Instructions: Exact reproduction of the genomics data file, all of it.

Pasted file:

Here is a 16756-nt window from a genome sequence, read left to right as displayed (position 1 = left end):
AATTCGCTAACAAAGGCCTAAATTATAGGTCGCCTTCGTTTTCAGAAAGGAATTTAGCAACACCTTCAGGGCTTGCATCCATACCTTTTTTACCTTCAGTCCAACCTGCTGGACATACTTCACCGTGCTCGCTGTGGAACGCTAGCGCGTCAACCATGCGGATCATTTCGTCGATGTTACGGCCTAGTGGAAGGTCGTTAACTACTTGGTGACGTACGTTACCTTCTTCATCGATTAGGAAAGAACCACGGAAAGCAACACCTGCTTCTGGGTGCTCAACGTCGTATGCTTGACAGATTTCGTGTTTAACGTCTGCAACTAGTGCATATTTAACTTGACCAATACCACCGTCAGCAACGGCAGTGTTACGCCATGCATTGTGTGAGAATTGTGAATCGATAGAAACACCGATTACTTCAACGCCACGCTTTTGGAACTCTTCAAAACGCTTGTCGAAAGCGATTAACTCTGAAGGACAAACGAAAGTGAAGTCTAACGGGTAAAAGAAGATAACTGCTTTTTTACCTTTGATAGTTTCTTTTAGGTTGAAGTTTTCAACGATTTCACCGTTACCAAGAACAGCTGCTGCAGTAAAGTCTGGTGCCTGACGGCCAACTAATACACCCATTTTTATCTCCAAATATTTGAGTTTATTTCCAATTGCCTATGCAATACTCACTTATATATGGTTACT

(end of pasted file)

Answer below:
Here is a 16756-nt window from a genome sequence, read left to right as displayed (position 1 = left end):
AATTCGCTAACAAAGGCCTAAATTATAGGTCGCCTTCGTTTTCAGAAAGGAATTTAGCAACACCTTCAGGGCTTGCATCCATACCTTTTTTACCTTCAGTCCAACCTGCTGGACATACTTCACCGTGCTCGCTGTGGAACGCTAGCGCGTCAACCATGCGGATCATTTCGTCGATGTTACGGCCTAGTGGAAGGTCGTTAACTACTTGGTGACGTACGTTACCTTCTTCATCGATTAGGAAAGAACCACGGAAAGCAACACCTGCTTCTGGGTGCTCAACGTCGTATGCTTGACAGATTTCGTGTTTAACGTCTGCAACTAGTGCATATTTAACTTGACCAATACCACCGTCAGCAACGGCAGTGTTACGCCATGCATTGTGTGAGAATTGTGAATCGATAGAAACACCGATTACTTCAACGCCACGCTTTTGGAACTCTTCAAAACGCTTGTCGAAAGCGATTAACTCTGAAGGACAAACGAAAGTGAAGTCTAACGGGTAAAAGAAGATAACTGCTTTTTTACCTTTGATAGTTTCTTTTAGGTTGAAGTTTTCAACGATTTCACCGTTACCAAGAACAGCTGCTGCAGTAAAGTCTGGTGCCTGACGGCCAACTAATACACCCATTTTTATCTCCAAATATTTGAGTTTATTTCCAATTGCCTATGCAATACTCACTTATATATGGTTACT